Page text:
Only 51% of US consumers are aware of digital wallet providers other than PayPal, even as electronic payment providers, mobile phone carriers, banks, and retailers themselves line up for a piece of the emerging digital wallet market, according to new data from comScore.
Moreover, only 12% of consumers surveyed say they've used a digital wallet service other than PayPal.
Digital wallets store a virtual copy of the contents of a consumer's physical wallet to facilitate online or offline retail transactions. By automatically entering an enrolled customer's credit card number and billing/shipping addresses, digital wallets tend to simply the online shopping experience and decrease shopping cart abandonment.
When consumers use a digital wallet via mobile device, the transaction can be as simple as holding up a smartphone to a digital reader at a merchant's cash register.
Below, additional findings from comScore's new report titled "Digital Wallet Road Map 2013," which offers data, insights, and strategies for overcoming barriers on awareness, understanding of benefits, availability, and security concerns.
Among digital wallet services, PayPal boasts the highest awareness and adoption among US consumers: 72% say they're aware of the service, and 48% have used PayPal.
Even so, the digital wallet market opportunity could eventually reach one out of two consumers as audiences become more aware of the offerings and educated on their benefits, the study found.
Security a Concern
Security is a top consumer concern; however a large portion of consumers are not aware of security features inherent in digital wallet use.
For example, though 93% of consumers would prefer to use a digital wallet that has to be unlocked before use, an average of just 57% across the brands studied realized—after having reviewed the digital wallet website—that a locking feature was available.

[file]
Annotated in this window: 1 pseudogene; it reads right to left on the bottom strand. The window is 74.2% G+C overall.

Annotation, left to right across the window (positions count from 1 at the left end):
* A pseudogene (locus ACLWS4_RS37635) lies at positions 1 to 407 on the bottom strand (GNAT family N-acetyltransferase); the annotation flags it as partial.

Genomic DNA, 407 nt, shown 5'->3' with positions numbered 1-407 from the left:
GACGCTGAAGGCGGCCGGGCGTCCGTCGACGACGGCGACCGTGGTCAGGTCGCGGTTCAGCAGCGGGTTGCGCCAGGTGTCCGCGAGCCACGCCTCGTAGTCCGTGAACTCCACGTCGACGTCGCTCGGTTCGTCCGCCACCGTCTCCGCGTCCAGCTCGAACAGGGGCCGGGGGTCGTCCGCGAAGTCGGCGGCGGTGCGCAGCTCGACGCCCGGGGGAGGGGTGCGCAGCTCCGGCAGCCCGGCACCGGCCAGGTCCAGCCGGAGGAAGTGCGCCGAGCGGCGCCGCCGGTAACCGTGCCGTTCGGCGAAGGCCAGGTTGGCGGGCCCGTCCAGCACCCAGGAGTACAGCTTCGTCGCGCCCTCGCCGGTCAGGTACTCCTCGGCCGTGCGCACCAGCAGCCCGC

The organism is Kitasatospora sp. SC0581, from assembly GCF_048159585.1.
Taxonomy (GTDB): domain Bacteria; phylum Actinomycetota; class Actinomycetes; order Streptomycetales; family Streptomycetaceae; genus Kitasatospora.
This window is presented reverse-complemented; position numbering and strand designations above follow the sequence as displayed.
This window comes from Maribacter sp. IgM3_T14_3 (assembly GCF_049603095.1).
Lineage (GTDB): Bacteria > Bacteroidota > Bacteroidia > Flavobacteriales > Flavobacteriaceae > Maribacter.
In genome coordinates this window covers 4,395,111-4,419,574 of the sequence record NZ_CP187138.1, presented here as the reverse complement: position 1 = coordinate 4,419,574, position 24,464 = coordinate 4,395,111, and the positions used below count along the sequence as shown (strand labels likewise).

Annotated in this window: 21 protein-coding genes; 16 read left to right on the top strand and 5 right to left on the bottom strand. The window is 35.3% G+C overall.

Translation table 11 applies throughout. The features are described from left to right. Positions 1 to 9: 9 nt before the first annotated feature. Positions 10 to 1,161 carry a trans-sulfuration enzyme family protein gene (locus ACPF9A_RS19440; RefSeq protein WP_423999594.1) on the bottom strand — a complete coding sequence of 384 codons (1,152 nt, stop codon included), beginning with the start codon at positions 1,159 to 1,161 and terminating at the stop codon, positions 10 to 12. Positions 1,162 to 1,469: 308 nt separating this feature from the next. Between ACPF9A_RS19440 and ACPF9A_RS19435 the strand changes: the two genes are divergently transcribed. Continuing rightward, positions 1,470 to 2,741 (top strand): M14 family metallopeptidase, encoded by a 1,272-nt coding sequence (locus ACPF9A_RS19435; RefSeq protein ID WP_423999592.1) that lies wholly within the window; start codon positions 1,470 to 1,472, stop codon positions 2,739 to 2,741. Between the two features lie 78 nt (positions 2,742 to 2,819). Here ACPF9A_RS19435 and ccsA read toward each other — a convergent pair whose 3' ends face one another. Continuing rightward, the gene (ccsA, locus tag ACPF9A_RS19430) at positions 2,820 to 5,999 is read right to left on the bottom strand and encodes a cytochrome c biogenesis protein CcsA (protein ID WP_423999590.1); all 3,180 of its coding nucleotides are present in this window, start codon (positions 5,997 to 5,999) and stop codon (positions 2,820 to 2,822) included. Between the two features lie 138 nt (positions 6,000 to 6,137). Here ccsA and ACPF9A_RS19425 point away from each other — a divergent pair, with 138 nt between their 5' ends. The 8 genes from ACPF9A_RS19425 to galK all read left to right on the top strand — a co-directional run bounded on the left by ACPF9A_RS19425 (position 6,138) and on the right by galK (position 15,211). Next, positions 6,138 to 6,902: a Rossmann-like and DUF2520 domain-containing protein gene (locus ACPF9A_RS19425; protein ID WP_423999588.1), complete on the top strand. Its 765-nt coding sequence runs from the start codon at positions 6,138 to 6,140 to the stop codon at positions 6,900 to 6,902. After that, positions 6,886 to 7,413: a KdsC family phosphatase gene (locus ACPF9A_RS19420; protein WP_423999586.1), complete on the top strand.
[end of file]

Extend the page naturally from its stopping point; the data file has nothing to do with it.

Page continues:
Even so, various digital wallet providers are more successful than others in communicating the availability of this feature, with 71% awareness among Lemon website visitors, compared with 42% among LevelUp website visitors.
The ability to improve communications of features addressing consumer concerns, such as security, could remove an important hurdle to adoption, comScore notes.
Online and Offline Preferences
Consumers have fairly wide-ranging preferences around how they'd like to use digital wallets, according to data from the same survey, released in December 2012:
- 52% would prefer to make purchases both online and in a physical store.
- 15% favor online channels only.
- 9% would prefer to use their digital wallet for in-store shopping only.
If shopping in-store, various methods can facilitate the checkout process and consumers cite the following as those they'd prefer most:
- Enter a pin or password when checking out: 44%
- Tap their phone at the register: 22%
- Presenting a photo ID associated with their digital wallet: 19%
- Mobile app or scan a barcode: 15%
Preferred Devices for Making Payments
Most (64%) consumers say they'd use their PC or laptop to make payments using a digital wallet; however, nearly one-half (46%) would use their mobile device and one in five (18%) would use a tablet:
"Digital wallets represent an innovative technology that has not yet reached critical mass among consumers due to a variety of factors, including low awareness and a muddied understanding of their benefits," said Andrea Jacobs, comScore Payments Practice Leader.
"This study delves deeply into the mindset of consumers with respect to their potential use of digital wallets, in addition to helping size the market opportunity. The study also provides guidance on how digital wallet providers, marketers, developers, and retailers can contribute to growing adoption of this technology," Jacobs added.
About the study: Findings are based on data from comScore's opt-in panel of 1 million US consumers and two separate surveys of more than 2,000 US Internet users conducted in November 2012. To better account for the intent of consumers to use digital wallets, the study first removed the awareness gap that existed between users and prospects by introducing respondents to various digital wallet offerings first-hand.
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